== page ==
Bernadette Christina, Wilda Asmarini
3 MIN READ

QUOTE
JAKARTA (Reuters) - Indonesia’s nickel miners agreed on Monday to stop nickel ore exports immediately, the country’s investment agency chief Bahlil Lahadalia said, after Jakarta last month brought forward a ban on shipments to January 2020 from 2022.


QUOTE
Expectations of the Indonesian ban have pushed nickel CMNI3 prices on the London Metal Exchange (LME) up nearly 40% to around $17,000 a tonne now. In September, they hit a five-year high of $18,850 a tonne.


read more - https://www.reuters.com/article/us-...ts-im...f-idUSKBN1X7106



--------------------
The herd instinct among forecasters makes sheep look like independent thinkers. Edgar Fiedler

If the freedom of speech is taken away then dumb and silent we may be led, like sheep to the slaughter. George Washington
 
blacksheep
post Posted: Oct 25 2019, 09:53 AM
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QUOTE
Indonesian nickel ore ban: who will fill the supply gap?

in Freight News 25/10/2019

QUOTE
On 30 August 2019 the Indonesian government announced that a ban on nickel ore exports would come into effect on 1 January 2020 – two years ahead of its planned date.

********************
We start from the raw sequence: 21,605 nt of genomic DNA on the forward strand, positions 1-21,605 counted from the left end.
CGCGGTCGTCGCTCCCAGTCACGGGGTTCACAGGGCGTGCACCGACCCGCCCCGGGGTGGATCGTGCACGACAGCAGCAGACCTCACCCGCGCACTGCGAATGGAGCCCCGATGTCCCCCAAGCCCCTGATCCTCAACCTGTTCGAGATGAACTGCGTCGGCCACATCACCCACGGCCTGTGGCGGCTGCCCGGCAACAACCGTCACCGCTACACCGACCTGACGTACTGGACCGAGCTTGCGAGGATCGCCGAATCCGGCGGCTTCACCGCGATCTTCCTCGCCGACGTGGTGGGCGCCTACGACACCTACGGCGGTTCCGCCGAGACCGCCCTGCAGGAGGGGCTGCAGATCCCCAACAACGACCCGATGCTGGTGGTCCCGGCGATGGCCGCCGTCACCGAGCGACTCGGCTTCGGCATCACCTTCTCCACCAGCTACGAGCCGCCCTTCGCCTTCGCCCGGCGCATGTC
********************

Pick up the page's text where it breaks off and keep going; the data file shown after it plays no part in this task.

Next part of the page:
The news caused an immediate price spike. And while this retreated as the market took a more measured view of the nickel outlook, there is little doubt that the ban will have significant implications for NPI supply in the coming years.

Let’s look at some of the immediate questions resulting from the expedited ban.


QUOTE
What does this mean for Chinese NPI production?
Chinese NPI production in 2019 will not be disrupted by the ore ban – we maintain our forecast at 570 kt Ni. But while current ore stockpiles provide a temporary cushion, we do expect to see cutbacks in Chinese NPI production from H2 2020.